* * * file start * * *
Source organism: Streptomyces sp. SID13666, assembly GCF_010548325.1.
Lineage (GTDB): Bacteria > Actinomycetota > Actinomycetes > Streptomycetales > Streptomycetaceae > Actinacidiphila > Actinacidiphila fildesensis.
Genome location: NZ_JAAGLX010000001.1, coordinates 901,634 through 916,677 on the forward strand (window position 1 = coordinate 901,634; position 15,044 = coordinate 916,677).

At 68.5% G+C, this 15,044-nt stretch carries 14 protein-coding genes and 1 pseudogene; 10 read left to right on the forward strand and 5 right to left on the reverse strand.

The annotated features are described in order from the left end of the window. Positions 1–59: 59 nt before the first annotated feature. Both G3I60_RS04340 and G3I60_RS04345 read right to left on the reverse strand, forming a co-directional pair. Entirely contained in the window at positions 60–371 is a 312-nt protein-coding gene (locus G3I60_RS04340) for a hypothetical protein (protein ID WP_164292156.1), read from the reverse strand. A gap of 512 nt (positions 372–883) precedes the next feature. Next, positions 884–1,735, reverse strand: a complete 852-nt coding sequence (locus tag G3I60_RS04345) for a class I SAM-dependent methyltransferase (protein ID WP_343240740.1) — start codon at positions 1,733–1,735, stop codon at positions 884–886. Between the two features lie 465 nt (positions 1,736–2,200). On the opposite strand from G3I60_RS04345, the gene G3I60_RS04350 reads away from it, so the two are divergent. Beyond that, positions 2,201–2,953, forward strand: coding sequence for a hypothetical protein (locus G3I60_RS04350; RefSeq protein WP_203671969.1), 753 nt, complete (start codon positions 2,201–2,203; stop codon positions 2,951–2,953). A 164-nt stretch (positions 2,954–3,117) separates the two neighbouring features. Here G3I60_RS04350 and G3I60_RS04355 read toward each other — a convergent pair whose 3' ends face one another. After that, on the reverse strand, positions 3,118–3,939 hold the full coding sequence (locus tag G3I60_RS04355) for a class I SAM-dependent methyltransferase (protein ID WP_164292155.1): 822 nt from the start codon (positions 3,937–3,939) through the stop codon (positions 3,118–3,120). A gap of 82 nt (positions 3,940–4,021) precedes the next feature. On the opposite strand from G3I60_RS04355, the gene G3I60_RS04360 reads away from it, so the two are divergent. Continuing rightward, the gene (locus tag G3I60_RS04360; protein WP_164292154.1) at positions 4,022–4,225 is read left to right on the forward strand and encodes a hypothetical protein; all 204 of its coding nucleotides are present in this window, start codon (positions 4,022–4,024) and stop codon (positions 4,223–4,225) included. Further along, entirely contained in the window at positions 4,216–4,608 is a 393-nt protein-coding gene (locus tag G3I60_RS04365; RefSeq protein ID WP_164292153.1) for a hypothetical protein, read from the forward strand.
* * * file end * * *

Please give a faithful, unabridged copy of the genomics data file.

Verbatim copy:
Source organism: Streptomyces sp. SID13666, assembly GCF_010548325.1.
Lineage (GTDB): Bacteria > Actinomycetota > Actinomycetes > Streptomycetales > Streptomycetaceae > Actinacidiphila > Actinacidiphila fildesensis.
Genome location: NZ_JAAGLX010000001.1, coordinates 901,634 through 916,677 on the forward strand (window position 1 = coordinate 901,634; position 15,044 = coordinate 916,677).

At 68.5% G+C, this 15,044-nt stretch carries 14 protein-coding genes and 1 pseudogene; 10 read left to right on the forward strand and 5 right to left on the reverse strand.

The annotated features are described in order from the left end of the window. Positions 1–59: 59 nt before the first annotated feature. Both G3I60_RS04340 and G3I60_RS04345 read right to left on the reverse strand, forming a co-directional pair. Entirely contained in the window at positions 60–371 is a 312-nt protein-coding gene (locus G3I60_RS04340) for a hypothetical protein (protein ID WP_164292156.1), read from the reverse strand. A gap of 512 nt (positions 372–883) precedes the next feature. Next, positions 884–1,735, reverse strand: a complete 852-nt coding sequence (locus tag G3I60_RS04345) for a class I SAM-dependent methyltransferase (protein ID WP_343240740.1) — start codon at positions 1,733–1,735, stop codon at positions 884–886. Between the two features lie 465 nt (positions 1,736–2,200). On the opposite strand from G3I60_RS04345, the gene G3I60_RS04350 reads away from it, so the two are divergent. Beyond that, positions 2,201–2,953, forward strand: coding sequence for a hypothetical protein (locus G3I60_RS04350; RefSeq protein WP_203671969.1), 753 nt, complete (start codon positions 2,201–2,203; stop codon positions 2,951–2,953). A 164-nt stretch (positions 2,954–3,117) separates the two neighbouring features. Here G3I60_RS04350 and G3I60_RS04355 read toward each other — a convergent pair whose 3' ends face one another. After that, on the reverse strand, positions 3,118–3,939 hold the full coding sequence (locus tag G3I60_RS04355) for a class I SAM-dependent methyltransferase (protein ID WP_164292155.1): 822 nt from the start codon (positions 3,937–3,939) through the stop codon (positions 3,118–3,120). A gap of 82 nt (positions 3,940–4,021) precedes the next feature. On the opposite strand from G3I60_RS04355, the gene G3I60_RS04360 reads away from it, so the two are divergent. Continuing rightward, the gene (locus tag G3I60_RS04360; protein WP_164292154.1) at positions 4,022–4,225 is read left to right on the forward strand and encodes a hypothetical protein; all 204 of its coding nucleotides are present in this window, start codon (positions 4,022–4,024) and stop codon (positions 4,223–4,225) included. Further along, entirely contained in the window at positions 4,216–4,608 is a 393-nt protein-coding gene (locus tag G3I60_RS04365; RefSeq protein ID WP_164292153.1) for a hypothetical protein, read from the forward strand.